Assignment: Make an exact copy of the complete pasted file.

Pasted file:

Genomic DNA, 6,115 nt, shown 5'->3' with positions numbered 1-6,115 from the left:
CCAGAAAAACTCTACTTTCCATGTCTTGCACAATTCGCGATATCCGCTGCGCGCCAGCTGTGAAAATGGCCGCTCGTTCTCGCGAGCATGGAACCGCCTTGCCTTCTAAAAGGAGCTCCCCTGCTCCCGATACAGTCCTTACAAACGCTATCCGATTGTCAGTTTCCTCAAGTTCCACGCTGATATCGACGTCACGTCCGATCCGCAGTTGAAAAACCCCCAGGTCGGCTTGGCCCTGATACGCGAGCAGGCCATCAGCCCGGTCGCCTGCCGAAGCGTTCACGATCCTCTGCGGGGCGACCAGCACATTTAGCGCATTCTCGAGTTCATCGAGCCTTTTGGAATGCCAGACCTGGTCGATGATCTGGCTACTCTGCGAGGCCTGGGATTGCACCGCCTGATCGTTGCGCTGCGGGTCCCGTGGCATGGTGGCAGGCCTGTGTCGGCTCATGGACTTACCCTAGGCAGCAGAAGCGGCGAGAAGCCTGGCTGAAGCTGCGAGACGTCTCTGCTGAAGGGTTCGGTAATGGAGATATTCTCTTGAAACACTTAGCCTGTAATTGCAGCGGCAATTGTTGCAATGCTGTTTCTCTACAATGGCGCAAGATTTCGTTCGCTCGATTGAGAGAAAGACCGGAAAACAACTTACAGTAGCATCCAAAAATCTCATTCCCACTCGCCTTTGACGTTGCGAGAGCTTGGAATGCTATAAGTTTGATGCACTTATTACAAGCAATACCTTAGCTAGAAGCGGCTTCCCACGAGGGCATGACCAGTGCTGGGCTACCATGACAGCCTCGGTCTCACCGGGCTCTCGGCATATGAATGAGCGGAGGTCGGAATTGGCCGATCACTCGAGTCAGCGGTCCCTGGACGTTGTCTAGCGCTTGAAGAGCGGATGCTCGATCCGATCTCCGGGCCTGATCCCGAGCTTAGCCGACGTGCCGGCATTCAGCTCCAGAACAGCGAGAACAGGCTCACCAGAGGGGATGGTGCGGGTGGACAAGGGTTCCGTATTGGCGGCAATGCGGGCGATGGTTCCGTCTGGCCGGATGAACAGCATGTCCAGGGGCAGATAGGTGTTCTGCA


Genomic DNA, 6,115 nt, shown 5'->3' with positions numbered 1-6,115 from the left:
CCAGAAAAACTCTACTTTCCATGTCTTGCACAATTCGCGATATCCGCTGCGCGCCAGCTGTGAAAATGGCCGCTCGTTCTCGCGAGCATGGAACCGCCTTGCCTTCTAAAAGGAGCTCCCCTGCTCCCGATACAGTCCTTACAAACGCTATCCGATTGTCAGTTTCCTCAAGTTCCACGCTGATATCGACGTCACGTCCGATCCGCAGTTGAAAAACCCCCAGGTCGGCTTGGCCCTGATACGCGAGCAGGCCATCAGCCCGGTCGCCTGCCGAAGCGTTCACGATCCTCTGCGGGGCGACCAGCACATTTAGCGCATTCTCGAGTTCATCGAGCCTTTTGGAATGCCAGACCTGGTCGATGATCTGGCTACTCTGCGAGGCCTGGGATTGCACCGCCTGATCGTTGCGCTGCGGGTCCCGTGGCATGGTGGCAGGCCTGTGTCGGCTCATGGACTTACCCTAGGCAGCAGAAGCGGCGAGAAGCCTGGCTGAAGCTGCGAGACGTCTCTGCTGAAGGGTTCGGTAATGGAGATATTCTCTTGAAACACTTAGCCTGTAATTGCAGCGGCAATTGTTGCAATGCTGTTTCTCTACAATGGCGCAAGATTTCGTTCGCTCGATTGAGAGAAAGACCGGAAAACAACTTACAGTAGCATCCAAAAATCTCATTCCCACTCGCCTTTGACGTTGCGAGAGCTTGGAATGCTATAAGTTTGATGCACTTATTACAAGCAATACCTTAGCTAGAAGCGGCTTCCCACGAGGGCATGACCAGTGCTGGGCTACCATGACAGCCTCGGTCTCACCGGGCTCTCGGCATATGAATGAGCGGAGGTCGGAATTGGCCGATCACTCGAGTCAGCGGTCCCTGGACGTTGTCTAGCGCTTGAAGAGCGGATGCTCGATCCGATCTCCGGGCCTGATCCCGAGCTTAGCCGACGTGCCGGCATTCAGCTCCAGAACAGCGAGAACAGGCTCACCAGAGGGGATGGTGCGGGTGGACAAGGGTTCCGTATTGGCGGCAATGCGGGCGATGGTTCCGTCTGGCCGGATGAACAGCATGTCCAGGGGCAGATAGGTGTTCTGCA